What is a slurry seal?
This surface treatment is applied to urban roads to prevent moisture from infiltration to the road’s subgrade. These roads are structurally sound and do not need reinforcement. Emulsified oil, crushed aggregate and a curing compound are premixed on a truck and then applied to the road surface. This treatment requires the road be closed for 2 to 4 hours, depending on weather conditions, to allow curing before it can reopen to traffic.
What is a cape seal?
A surface treatment applied to urban roads. This is a two-step process consisting of a chip seal followed by a slurry seal to tie everything together.
What is base stabilization?
A road that requires base stabilization is rough and uneven and needs major structural repair. The existing surface is ground up, and cement is added and mixed to create a new base for the road. The road is then graded, reshaped and rolled, followed by a surface treatment, which can be anything from a chip seal to an asphalt overlay. There are significant motorist delays during this process.
Winter road response
- Which streets will be plowed?
- How do I know which streets will be priorities for clearing?
- What about parking lot and driveway access during snow storms?
- What does the county use to de-ice roads?
- Is salt harmful for the environment and will it rust my car?
- What about the sand and gravel?
Which streets will be plowed?
Clark County is responsible for maintaining 2,665 lane miles, roughly the driving distance between Vancouver and Atlanta. It does not make sense to have enough equipment to clear every street because the county typically receives a big snowstorm once every five years. When there is a major winter storm, the county focuses its plowing efforts on the busiest roads to keep people, goods and services moving.
How do I know which streets will be priorities for getting cleared?
You can examine the county’s Snow Route Map (PDF) to find out which streets have top priority for clearing and which streets are classified as important transportation routes, but not critical.
What about parking lot and driveway access during snow storms?
County code makes property owners responsible for maintaining access to driveways and parking lot.
What does the county use to de-ice roads?
Salt brine, a mix of water and salt, is used to pretreat roads before a storm arrives and to remove snow and ice during and after a storm. Salt brine is about one-fourth the cost of magnesium chloride, a chemical used to treat and clear roads in other areas, but is just as effective in removing snow and ice.
Isn’t salt harmful for the environment and won’t it rust my car?
Because of the county’s mild winters, not that much salt is used, so the environmental effects are minimal. Rain that often follows snow and ice quickly washes salt from roads. All the same, you should consider washing your vehicle following a snowstorm to reduce the corrosive effect on exposed steel.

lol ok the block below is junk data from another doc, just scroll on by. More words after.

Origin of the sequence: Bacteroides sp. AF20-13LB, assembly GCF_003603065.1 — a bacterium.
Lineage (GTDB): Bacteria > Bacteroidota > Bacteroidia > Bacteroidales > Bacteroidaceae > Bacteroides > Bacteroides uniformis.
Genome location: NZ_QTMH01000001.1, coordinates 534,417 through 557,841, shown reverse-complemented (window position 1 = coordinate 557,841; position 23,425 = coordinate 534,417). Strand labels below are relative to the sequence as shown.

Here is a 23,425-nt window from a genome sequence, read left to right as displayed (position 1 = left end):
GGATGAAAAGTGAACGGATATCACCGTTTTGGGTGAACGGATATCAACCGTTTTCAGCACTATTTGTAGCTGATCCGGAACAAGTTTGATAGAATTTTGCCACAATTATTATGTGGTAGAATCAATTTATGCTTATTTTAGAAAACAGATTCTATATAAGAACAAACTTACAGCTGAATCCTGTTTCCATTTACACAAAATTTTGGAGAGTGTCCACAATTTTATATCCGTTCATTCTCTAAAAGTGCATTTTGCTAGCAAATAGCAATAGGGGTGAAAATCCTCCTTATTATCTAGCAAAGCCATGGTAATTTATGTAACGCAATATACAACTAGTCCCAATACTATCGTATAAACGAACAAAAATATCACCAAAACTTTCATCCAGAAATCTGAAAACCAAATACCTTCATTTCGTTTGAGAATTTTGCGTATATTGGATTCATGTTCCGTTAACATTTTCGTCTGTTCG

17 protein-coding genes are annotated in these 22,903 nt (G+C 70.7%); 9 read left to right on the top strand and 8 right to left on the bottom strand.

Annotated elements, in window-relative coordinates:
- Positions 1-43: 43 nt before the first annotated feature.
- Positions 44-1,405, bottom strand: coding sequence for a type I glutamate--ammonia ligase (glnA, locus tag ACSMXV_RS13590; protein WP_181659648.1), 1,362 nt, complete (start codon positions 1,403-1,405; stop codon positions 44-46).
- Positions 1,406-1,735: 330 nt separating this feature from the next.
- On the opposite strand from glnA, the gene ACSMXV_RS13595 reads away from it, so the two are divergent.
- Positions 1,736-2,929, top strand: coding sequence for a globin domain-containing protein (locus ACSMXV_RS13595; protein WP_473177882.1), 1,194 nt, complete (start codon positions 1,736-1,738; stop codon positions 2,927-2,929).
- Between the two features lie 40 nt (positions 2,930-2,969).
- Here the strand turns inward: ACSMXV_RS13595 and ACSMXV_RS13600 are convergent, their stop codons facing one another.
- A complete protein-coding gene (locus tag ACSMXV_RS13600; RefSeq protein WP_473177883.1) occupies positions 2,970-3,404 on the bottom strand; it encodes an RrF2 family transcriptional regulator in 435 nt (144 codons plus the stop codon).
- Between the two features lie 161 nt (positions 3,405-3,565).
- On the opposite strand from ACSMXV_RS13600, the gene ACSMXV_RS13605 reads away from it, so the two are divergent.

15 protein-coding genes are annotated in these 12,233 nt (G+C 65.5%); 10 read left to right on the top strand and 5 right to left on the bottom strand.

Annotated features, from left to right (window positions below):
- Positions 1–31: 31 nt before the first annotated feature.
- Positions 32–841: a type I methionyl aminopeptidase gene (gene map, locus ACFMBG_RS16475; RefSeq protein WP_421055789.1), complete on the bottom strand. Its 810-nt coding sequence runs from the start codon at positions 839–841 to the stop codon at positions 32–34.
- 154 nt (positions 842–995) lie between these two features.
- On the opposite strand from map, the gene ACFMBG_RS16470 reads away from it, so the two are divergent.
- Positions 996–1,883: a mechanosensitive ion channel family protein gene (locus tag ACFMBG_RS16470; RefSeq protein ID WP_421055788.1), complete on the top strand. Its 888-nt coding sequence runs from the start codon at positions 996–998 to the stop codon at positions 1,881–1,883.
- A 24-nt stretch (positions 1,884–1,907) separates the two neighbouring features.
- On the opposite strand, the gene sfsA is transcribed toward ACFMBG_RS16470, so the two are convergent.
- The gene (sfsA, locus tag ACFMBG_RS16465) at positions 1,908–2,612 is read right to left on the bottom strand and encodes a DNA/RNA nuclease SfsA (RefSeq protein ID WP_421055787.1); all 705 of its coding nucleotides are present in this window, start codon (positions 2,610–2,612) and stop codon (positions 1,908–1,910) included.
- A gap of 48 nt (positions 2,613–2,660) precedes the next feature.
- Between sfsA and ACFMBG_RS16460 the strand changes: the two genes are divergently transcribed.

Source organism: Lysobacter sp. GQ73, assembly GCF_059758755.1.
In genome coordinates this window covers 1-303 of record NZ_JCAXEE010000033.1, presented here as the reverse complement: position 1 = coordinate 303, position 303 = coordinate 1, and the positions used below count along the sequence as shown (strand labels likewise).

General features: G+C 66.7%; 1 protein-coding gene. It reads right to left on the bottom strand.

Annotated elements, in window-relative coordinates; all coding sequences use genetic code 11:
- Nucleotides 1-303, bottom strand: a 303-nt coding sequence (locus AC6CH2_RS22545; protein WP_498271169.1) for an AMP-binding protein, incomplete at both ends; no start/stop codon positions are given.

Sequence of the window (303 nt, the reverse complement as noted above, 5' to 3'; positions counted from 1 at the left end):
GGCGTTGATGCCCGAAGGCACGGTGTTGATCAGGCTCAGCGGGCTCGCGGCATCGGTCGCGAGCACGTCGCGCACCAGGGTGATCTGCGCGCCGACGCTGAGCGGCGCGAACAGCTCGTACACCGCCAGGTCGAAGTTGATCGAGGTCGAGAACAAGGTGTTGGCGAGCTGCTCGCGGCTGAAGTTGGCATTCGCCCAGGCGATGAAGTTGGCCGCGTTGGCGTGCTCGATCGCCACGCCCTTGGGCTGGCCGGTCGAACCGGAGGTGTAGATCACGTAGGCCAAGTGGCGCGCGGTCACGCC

What about the sand and gravel?
We use sanding rock on some hills, curves and other trouble spots, but not on busy roads. In heavy traffic, sanding rock is quickly thrown to the side and must be swept up during post-storm cleanup. It also can clog drainage systems and harm aquatic life if washed into waterways. The cost of applying sanding rock is an expensive alternative at about $93 per lane mile, including post-storm sweeping, compared with $5 per lane mile for salt brine.
- Why did the county eliminate parking fees?
- Why do I have to pay to reserve picnic shelters?
- Where are shelter reservation fees charged and how much?
- Are there any free picnic shelters?
- Why is Clark County Parks managing residential rental properties?
Why did the county eliminate parking fees?
In April 2013, the Board of County Commissioners voted to remove parking fees at Frenchman’s Bar, Vancouver Lake, Lewisville and Salmon Creek/Klineline Pond regional parks, as well as at Daybreak and Haapa boat launches. Commissioners wanted to promote quality of life and make sure regional parks could be enjoyed by all residents, regardless of their ability to pay parking fees. Please note that parking fees remain in effect at state parks and the city of Vancouver's Marine Park Boat Launch.
Why do I have to pay to reserve picnic shelters?
These fees, collected from May through September at five regional parks, are used to help keep shelters clean and in working order. The reservation fee allows people to book a shelter for a specific day so they can plan a larger picnic or reunion. If a picnic shelter has not been reserved, it is available at no charge on a first-come, first-served basis.
Where are shelter reservation fees charged and how much?
Reservation fees are charged at Captain William Clark Regional Park at Cottonwood Beach, Frenchman’s Bar Regional Park, Lewisville Regional Park, Salmon Creek Regional Park/Klineline Pond and Vancouver Lake Regional Park. Fees vary depending on the size of the shelter. More information about picnic shelter reservations, including current rates, is available on the Clark County Parks website.
Are there any free picnic shelters?
Yes. Free picnic shelters are available year-round on a first-come, first-served basis at a number of other county parks, including Fairgrounds Community Park, Felida Community Park, Hazel Dell Community Park, Hockinson Meadows Community Park and Pacific Community Park, as well as several parks inside the city of Vancouver.
Why is Clark County Parks managing residential rental properties?
Clark County occasionally may purchase a home as part of a larger property acquisition for a park. The county will decide whether to temporarily retain the home as a rental property so it can provide income, as well as assist with security and maintenance, until the area is developed into a park. Rentals are available infrequently, typically only one rental per year.